Lullabies

I am not a housekeeper.  I mean, I get by, but don’t white glove my apartment, you might have to throw those gloves out.

I am not a cook.  I’m getting better and better, and I actually enjoy making food now, but I am not a master chef by any stretch.

I am, however, a singer.  I mean, I’m no Whitney Houston, but I enjoy singing, I can do it on key and I used to be really good at it.  So, before my son was born, I thought long and hard about what I wanted to sing him when I rocked him to sleep.  I thought I knew the songs I would sing.  I even picked some out before he was born.  There was a song I sang to him in utero that became his name instead.  Now, I can’t bear to sing it to him, because I know he will hear for a lifetime.

There were my mother’s songs:  Silly Love Songs

And On the Street Where You Live:

The latter of which, my sister adopted, along with A Few of My Favorite things:

and Moon, Moon, Moon

And so, when my little guy was born, I adopted Moon, Moon, Moon as well, and little dude has some instrumentals he really likes (Bob James’ Take me to the Mardi Gras, and Erik Satie’s Gymnopedie no. 1), but the front runner for lullaby in our household is definitely Castle on a Cloud.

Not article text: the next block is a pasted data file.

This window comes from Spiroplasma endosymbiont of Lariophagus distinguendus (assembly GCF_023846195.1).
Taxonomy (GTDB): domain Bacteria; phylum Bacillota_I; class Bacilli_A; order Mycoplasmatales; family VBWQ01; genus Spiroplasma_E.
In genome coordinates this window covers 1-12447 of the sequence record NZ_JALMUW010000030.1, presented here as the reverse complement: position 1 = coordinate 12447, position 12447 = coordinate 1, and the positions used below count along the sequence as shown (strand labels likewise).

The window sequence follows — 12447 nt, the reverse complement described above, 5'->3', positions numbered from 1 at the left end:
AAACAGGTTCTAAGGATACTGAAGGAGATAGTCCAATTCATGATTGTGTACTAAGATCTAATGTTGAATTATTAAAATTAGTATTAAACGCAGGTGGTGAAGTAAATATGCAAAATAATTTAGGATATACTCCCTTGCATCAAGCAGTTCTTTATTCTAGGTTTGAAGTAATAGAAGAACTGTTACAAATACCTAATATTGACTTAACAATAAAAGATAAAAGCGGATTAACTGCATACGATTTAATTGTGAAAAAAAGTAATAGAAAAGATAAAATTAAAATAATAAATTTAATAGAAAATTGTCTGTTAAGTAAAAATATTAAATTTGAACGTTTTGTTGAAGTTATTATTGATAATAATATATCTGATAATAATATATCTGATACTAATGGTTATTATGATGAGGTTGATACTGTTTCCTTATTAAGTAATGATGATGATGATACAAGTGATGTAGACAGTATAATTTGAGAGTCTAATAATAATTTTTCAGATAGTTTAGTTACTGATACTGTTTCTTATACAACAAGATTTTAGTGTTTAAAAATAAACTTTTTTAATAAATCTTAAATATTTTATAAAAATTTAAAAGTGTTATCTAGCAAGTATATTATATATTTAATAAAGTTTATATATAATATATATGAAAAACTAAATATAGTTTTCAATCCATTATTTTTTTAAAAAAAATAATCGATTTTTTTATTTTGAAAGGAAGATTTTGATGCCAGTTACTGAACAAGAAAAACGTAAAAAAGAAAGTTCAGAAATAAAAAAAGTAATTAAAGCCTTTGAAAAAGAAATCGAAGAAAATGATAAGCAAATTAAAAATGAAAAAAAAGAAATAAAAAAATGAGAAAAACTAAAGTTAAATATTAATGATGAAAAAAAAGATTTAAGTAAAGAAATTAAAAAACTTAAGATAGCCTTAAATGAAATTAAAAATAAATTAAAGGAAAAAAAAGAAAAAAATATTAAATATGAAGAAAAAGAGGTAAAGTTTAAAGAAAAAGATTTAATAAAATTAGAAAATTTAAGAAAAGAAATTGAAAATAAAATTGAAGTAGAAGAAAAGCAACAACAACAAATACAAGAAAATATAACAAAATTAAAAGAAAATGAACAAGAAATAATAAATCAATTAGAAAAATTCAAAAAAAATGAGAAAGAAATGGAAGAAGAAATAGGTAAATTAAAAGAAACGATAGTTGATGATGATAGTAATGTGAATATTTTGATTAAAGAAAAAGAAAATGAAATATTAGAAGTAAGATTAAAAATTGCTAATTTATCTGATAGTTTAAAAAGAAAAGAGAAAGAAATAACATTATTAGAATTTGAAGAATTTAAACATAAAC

There was a time when I was embarrassed of my love of Les Mis.  It was so cool when I was 13.  So cool that I dressed up in peddle pushers and pulled my hair back in a ponytail to perform a masterful cross-dressed lip-sync to One Day More with all my friends (did I mention I was in the marching band too?  That I played the trombone? Yup.  I was definitely a cool kid).  But then it became uncool to like all the things we liked when we were 13.  Edgy, less billowing musicals were “cooler.”  If there wasn’t a dissonant chord or a difficult syncopation, it was, like, something your mom listened to while she dusted the  living room.

I don’t know, I still love Les Mis.  I am too old to tell what’s cool again that wasn’t and what’s not cool that was.  What I do know is that Castle on a Cloud holds up.  It’s just melancholy enough. Its A minor chord is reminiscent of hymns I sang in Mass.  It’s just short enough to be memorizable and it’s meditative when sung over and over and over and over and over again.

And yeah, the lyrics are sad if you are thinking of a little orphan girl whose mom has died, but I like to think of them as an illustration of the far off safe space we all have to build to get by in this world. I hope little buddy feels the same way.

Here’s a version of Castle on a Cloud.  I stop before the part where she gets yelled at by Helena Bonham Carter, and I don’t whisper “Cosette, I love you very much” –that is in fact my favorite part of the song to sing. Stretching it out and letting it drift into the next verse.

What about you?  What lullabies do you sing?

 

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